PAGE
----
At this point I drill the points that I’m having a hard time saying. I also look up furigana for any kanji that I am still having trouble reading and couldn’t quite pick up from the video. I might read through a few times and try again reading along with the video. I do this until I fairly comfortable with it.
And then and only then do I go to the English and check my understanding. Usually, I just watch the video with the English showing and nothing else to follow along and get a clearer idea. And then afterwards start drilling vocabulary and captions to really bring it all home.
What does this Do?
The main reason I try to keep away from English until the last minute is because I want to ‘break the crutch’ that English provides. I don’t want to be doing double duty, translating Japanese into English and then trying to comprehend it. I want to try to do it all natively. So, I don’t use it until I absolutely need to.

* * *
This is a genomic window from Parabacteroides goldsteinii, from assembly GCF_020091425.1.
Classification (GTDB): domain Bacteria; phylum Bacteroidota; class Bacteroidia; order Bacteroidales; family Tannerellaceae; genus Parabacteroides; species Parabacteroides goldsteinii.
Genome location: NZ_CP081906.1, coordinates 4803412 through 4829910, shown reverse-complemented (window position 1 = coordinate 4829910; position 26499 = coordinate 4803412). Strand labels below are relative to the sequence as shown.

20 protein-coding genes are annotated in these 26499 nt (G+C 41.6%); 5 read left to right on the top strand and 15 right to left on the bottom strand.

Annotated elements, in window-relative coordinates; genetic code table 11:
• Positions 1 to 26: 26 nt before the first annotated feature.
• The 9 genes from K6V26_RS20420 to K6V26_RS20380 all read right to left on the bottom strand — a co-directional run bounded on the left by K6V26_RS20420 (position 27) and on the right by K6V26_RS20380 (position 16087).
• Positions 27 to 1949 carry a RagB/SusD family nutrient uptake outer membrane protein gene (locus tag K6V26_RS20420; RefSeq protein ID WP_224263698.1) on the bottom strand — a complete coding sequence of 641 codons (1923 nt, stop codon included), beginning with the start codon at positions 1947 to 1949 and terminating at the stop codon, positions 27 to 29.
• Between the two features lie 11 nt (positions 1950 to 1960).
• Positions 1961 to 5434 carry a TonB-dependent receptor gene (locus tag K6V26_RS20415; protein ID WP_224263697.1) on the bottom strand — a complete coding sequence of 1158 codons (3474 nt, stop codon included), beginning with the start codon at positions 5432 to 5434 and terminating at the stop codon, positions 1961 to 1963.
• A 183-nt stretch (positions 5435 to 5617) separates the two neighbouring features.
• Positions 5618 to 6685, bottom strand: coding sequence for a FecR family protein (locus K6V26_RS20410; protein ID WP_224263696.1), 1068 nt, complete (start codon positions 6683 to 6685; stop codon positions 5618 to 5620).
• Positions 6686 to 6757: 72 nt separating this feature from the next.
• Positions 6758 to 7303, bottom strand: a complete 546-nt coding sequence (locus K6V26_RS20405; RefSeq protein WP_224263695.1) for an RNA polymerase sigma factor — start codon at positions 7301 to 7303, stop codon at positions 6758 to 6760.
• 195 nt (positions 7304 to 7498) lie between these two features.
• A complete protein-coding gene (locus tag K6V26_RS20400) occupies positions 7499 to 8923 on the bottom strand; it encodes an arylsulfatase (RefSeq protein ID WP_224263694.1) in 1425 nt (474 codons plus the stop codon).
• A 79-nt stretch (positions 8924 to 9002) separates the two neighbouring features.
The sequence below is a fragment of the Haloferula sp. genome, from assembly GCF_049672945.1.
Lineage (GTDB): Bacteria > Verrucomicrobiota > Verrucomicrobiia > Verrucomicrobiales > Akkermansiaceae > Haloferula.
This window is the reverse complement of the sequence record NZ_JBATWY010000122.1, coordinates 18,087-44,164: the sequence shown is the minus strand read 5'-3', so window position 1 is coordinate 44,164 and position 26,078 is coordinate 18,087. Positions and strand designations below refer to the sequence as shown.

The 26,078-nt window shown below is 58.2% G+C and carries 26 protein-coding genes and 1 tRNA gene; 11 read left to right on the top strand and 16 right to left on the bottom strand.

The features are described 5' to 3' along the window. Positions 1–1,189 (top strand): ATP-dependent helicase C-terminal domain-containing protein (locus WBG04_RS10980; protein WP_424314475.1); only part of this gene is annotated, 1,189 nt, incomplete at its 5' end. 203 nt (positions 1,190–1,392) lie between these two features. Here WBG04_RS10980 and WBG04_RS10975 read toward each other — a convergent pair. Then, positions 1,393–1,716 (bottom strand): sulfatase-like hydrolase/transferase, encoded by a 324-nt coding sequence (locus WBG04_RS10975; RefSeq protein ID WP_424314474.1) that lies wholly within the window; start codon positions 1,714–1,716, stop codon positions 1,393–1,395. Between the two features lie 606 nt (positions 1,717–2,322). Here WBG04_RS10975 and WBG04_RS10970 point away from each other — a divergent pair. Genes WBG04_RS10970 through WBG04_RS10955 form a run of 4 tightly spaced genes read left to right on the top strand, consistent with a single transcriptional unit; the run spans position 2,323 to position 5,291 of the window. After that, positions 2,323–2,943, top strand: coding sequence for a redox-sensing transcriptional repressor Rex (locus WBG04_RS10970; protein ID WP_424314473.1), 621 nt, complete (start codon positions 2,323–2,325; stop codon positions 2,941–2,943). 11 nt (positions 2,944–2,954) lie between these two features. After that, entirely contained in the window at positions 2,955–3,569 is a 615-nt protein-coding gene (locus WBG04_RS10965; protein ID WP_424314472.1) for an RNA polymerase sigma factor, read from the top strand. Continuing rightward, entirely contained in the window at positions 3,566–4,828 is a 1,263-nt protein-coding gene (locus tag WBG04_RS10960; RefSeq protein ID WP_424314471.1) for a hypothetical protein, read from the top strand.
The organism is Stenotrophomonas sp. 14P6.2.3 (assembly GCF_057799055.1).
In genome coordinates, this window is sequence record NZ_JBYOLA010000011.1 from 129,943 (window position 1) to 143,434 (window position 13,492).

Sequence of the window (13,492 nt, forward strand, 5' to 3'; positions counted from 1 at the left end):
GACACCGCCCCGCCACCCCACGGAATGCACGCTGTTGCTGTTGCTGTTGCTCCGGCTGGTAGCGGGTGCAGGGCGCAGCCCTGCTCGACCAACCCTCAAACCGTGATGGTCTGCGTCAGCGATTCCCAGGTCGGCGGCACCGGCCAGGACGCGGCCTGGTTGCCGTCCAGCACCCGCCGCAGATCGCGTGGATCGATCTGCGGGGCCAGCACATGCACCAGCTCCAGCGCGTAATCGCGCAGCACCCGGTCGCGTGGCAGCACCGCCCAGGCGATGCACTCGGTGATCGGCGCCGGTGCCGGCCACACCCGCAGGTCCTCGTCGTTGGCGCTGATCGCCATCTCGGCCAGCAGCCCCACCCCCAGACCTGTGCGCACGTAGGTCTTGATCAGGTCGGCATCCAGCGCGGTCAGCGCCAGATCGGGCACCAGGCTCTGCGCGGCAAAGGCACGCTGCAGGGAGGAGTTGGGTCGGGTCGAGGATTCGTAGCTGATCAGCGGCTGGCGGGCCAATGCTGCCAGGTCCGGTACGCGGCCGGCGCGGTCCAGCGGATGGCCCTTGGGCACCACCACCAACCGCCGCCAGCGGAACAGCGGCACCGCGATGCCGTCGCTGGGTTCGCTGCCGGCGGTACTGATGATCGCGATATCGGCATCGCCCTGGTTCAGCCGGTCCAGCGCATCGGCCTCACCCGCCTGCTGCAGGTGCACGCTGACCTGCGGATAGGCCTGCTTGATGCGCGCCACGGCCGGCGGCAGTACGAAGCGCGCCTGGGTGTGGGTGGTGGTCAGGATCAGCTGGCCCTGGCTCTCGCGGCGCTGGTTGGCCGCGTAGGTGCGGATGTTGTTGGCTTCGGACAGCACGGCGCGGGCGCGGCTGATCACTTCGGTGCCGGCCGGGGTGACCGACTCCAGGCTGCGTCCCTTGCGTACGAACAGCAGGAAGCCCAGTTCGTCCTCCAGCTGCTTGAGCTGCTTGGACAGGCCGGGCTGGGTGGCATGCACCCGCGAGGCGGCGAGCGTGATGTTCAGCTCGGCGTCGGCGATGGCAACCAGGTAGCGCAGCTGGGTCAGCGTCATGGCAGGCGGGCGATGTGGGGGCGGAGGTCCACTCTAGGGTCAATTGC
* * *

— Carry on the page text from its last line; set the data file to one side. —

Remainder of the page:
I think focusing on just making the sounds, especially trying to do as fast as you can, tricks your brain into not thinking too much. This brings you closer to native speed with comprehension. And also pushing your muscles to work faster and faster breaks off that little safety latch that keeps stopping you from speaking at the speed you should be speaking.
In general, it just makes you feel more comfortable using Japanese, and makes it easier for you to take that mental leap and just think in Japanese and instead of reverting back to English.
Give it a Try
Have you tried FluentU yet? Most units allow you to download the first sentence of a video, so you can practice a little bit and get a feel of how to use this technique. Let me know what you think in the comments.
Be sure to also take a look at the JLPT Study Guide Plan month 7 for what to do to prepare for the big test in December.